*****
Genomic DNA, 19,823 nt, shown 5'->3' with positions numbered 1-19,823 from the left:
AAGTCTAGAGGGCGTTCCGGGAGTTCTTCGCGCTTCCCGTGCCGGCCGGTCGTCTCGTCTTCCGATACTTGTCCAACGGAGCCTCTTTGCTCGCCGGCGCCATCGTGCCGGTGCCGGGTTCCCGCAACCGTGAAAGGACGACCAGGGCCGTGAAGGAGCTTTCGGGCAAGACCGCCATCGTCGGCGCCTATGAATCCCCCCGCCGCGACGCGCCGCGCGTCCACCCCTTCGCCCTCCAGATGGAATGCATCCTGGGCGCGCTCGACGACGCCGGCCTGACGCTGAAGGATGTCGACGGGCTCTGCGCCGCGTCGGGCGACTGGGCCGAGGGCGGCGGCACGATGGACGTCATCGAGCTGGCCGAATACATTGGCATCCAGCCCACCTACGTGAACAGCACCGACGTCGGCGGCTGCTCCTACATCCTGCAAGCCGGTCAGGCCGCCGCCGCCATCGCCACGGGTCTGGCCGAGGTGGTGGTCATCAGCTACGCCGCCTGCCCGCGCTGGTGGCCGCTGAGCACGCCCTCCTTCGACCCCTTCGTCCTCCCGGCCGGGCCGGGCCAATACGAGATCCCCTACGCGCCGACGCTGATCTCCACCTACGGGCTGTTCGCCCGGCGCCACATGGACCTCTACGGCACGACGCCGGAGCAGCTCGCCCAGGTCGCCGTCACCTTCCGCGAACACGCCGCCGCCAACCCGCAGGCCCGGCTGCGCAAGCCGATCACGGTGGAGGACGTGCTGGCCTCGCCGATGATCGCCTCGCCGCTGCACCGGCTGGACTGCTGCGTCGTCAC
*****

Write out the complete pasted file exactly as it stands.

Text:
Genomic DNA, 19,823 nt, shown 5'->3' with positions numbered 1-19,823 from the left:
AAGTCTAGAGGGCGTTCCGGGAGTTCTTCGCGCTTCCCGTGCCGGCCGGTCGTCTCGTCTTCCGATACTTGTCCAACGGAGCCTCTTTGCTCGCCGGCGCCATCGTGCCGGTGCCGGGTTCCCGCAACCGTGAAAGGACGACCAGGGCCGTGAAGGAGCTTTCGGGCAAGACCGCCATCGTCGGCGCCTATGAATCCCCCCGCCGCGACGCGCCGCGCGTCCACCCCTTCGCCCTCCAGATGGAATGCATCCTGGGCGCGCTCGACGACGCCGGCCTGACGCTGAAGGATGTCGACGGGCTCTGCGCCGCGTCGGGCGACTGGGCCGAGGGCGGCGGCACGATGGACGTCATCGAGCTGGCCGAATACATTGGCATCCAGCCCACCTACGTGAACAGCACCGACGTCGGCGGCTGCTCCTACATCCTGCAAGCCGGTCAGGCCGCCGCCGCCATCGCCACGGGTCTGGCCGAGGTGGTGGTCATCAGCTACGCCGCCTGCCCGCGCTGGTGGCCGCTGAGCACGCCCTCCTTCGACCCCTTCGTCCTCCCGGCCGGGCCGGGCCAATACGAGATCCCCTACGCGCCGACGCTGATCTCCACCTACGGGCTGTTCGCCCGGCGCCACATGGACCTCTACGGCACGACGCCGGAGCAGCTCGCCCAGGTCGCCGTCACCTTCCGCGAACACGCCGCCGCCAACCCGCAGGCCCGGCTGCGCAAGCCGATCACGGTGGAGGACGTGCTGGCCTCGCCGATGATCGCCTCGCCGCTGCACCGGCTGGACTGCTGCGTCGTCAC